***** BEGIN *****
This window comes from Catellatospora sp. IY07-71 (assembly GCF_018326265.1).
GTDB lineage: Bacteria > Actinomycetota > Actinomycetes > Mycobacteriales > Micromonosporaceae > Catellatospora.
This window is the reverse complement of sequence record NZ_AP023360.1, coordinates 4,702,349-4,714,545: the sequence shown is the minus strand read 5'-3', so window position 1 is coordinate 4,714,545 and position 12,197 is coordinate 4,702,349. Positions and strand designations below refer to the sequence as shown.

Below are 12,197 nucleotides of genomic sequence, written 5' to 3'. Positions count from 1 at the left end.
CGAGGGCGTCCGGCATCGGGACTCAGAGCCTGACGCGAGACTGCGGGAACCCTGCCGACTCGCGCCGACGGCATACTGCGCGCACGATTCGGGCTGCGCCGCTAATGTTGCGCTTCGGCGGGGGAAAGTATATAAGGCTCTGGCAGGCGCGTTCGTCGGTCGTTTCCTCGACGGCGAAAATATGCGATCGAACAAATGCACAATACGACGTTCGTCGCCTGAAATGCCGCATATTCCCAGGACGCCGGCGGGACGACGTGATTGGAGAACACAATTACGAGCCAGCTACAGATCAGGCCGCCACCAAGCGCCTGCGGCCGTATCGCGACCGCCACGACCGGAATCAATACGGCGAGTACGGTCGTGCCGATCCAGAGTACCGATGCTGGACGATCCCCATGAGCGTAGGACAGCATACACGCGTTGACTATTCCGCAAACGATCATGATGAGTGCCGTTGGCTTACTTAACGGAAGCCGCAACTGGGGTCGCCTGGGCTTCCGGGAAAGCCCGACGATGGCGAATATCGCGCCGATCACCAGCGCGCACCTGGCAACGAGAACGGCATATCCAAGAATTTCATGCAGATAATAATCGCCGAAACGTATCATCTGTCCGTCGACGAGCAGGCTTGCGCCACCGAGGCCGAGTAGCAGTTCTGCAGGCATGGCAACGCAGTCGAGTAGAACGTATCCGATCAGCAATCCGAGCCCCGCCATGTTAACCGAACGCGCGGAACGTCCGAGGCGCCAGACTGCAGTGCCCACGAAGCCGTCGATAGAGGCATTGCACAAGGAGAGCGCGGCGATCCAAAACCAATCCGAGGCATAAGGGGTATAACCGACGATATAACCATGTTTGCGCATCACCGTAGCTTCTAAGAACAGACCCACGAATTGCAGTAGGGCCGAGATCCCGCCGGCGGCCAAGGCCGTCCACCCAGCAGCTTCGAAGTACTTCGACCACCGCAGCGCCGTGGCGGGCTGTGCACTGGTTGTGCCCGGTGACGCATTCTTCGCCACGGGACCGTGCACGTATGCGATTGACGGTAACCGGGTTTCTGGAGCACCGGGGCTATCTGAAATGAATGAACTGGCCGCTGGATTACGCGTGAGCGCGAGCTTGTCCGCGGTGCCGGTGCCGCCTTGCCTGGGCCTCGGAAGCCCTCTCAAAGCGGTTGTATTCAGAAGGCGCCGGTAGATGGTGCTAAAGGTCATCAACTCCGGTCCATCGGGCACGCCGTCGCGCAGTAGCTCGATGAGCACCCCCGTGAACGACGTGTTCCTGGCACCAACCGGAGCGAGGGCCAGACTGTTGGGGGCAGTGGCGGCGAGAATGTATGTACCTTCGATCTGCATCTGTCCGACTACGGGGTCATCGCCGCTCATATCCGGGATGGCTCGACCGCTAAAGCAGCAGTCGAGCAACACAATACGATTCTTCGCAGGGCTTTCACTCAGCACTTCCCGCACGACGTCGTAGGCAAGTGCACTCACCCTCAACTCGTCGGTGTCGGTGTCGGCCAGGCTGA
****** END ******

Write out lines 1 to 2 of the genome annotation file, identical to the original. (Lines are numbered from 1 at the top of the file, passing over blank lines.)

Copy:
This window comes from Catellatospora sp. IY07-71 (assembly GCF_018326265.1).
GTDB lineage: Bacteria > Actinomycetota > Actinomycetes > Mycobacteriales > Micromonosporaceae > Catellatospora.